While at Kentucky, Justus played a significant role in their recruiting success, recruiting a number of five-star recruits, including Bam Adebayo, Shai Gilgeous-Alexander, Immanuel Quickley, Keldon Johnson and a host of others.
An assistant coach under Chris Beard at Texas Tech for the previous two seasons, Ulric Maligi enters his first year as Assistant Men’s Basketball Coach at The University of Texas. Maligi brings 14 years of collegiate coaching experience to the Texas staff.
Maligi worked as the national scouting director for John Lucas Enterprises in Houston for one year (2015-16). He spent three seasons (2012-15) as an assistant coach under legendary college and NBA head coach Larry Brown at SMU. Maligi worked as an assistant coach at the University of Houston for two seasons (2010-12). Prior to his time at Houston, Maligi spent three seasons (2007-10) as an assistant coach at Stephen F. Austin.
Maligi accepted the job of assistant coach at UTA for the 2006-07 season when he was 21 years old, making him the youngest Division I assistant coach in the country at the time. He began his coaching career as the head manager during his undergraduate time at Howard University.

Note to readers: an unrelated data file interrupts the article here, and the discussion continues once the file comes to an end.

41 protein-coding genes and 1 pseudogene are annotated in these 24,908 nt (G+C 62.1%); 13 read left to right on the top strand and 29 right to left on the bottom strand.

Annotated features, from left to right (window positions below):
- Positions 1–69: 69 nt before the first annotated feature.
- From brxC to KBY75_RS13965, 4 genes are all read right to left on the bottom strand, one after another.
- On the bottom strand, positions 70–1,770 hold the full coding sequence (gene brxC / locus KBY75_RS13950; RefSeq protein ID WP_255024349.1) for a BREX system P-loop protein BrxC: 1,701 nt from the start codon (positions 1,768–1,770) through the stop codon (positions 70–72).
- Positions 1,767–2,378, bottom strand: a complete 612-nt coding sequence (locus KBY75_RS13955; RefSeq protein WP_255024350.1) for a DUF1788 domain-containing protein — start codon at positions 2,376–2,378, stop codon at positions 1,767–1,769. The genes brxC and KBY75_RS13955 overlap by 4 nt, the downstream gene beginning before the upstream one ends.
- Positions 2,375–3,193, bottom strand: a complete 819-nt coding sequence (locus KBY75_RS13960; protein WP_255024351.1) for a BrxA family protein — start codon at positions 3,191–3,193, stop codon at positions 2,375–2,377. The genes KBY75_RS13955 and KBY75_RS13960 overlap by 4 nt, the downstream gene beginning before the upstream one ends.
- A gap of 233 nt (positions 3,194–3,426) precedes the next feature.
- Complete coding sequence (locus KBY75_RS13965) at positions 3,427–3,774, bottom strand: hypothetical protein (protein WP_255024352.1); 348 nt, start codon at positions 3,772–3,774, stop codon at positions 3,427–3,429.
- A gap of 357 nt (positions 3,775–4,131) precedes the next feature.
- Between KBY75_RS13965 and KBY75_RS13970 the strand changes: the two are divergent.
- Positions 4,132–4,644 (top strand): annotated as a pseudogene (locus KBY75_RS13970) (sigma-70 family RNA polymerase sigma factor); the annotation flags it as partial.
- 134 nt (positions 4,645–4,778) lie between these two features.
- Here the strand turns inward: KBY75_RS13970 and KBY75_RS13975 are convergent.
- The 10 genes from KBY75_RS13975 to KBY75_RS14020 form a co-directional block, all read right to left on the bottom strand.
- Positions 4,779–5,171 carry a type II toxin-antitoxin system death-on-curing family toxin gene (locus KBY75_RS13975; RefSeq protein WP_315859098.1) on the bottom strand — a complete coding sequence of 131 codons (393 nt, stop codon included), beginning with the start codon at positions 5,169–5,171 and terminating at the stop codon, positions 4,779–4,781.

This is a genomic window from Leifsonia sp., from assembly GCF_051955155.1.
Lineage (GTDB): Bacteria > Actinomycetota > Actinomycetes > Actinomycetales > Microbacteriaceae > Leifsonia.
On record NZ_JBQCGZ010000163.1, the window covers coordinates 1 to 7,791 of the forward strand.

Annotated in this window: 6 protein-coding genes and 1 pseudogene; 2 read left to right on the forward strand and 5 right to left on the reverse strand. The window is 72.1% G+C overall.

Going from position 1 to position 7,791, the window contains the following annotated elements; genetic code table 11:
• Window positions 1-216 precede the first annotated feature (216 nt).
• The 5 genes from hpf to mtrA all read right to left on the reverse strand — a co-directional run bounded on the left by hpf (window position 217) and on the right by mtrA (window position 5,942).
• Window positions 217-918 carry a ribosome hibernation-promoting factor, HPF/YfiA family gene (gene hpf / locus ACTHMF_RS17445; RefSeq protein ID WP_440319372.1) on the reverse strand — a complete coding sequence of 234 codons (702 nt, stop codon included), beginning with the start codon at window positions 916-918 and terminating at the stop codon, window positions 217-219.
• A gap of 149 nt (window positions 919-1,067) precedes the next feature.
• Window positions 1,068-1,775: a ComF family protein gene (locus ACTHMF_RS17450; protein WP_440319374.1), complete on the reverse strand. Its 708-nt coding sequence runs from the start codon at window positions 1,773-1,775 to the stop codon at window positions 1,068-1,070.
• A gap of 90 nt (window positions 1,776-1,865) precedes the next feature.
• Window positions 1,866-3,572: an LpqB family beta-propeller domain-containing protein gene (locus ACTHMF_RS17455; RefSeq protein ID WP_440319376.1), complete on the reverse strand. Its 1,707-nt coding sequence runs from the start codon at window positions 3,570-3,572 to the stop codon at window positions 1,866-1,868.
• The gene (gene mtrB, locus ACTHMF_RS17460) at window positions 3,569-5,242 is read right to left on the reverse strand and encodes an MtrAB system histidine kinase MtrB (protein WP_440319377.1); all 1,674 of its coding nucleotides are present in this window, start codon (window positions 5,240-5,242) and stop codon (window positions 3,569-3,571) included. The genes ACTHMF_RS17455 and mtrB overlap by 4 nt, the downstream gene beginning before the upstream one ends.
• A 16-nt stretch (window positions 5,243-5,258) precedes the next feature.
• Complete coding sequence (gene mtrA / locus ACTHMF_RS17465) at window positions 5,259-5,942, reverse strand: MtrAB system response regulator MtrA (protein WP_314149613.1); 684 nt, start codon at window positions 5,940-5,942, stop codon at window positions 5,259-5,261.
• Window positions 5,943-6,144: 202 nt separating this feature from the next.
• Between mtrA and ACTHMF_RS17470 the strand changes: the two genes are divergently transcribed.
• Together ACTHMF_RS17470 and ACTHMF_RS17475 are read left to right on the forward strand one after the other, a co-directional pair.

Maligi has made his mark as a recruiter at every coaching stop. His strong relationships in Texas have led to success there, but also nationally. Danuel House, Mac McClung and Yanick Moreria are just a few of the top players Maligi has recruited.
Assistant Basketball Coach Quotes:
Coach Justus: “I think that’s been the biggest thing for me . . what do we need to add or polish up, both on the floor and off the floor, to help us take that next step?”
Coach Magiri: “I think the value would be knowing . . how to carry yourself on campus, with administration and . . what he [the head coach] expects in the classroom, the excellence and the small details.”
Coach Autry: “We all strive to become the head coach and take that next seat. This is the greatest experience and as you go through it with your coach, I think you always have to be able to evaluate every day, every situation and don’t let a situation kind of get past you without evaluating and putting yourself in that position.”
Coach Magiri: “For the last two years, I journal every day. I take notes, not just in practice but in every meeting, all day long. I keep an index card and a pen on deck.”
Coach Justus: “He [John Calipari] was extremely supportive and positive of me making the move that I did to come and learn more and learn different aspects of a program.”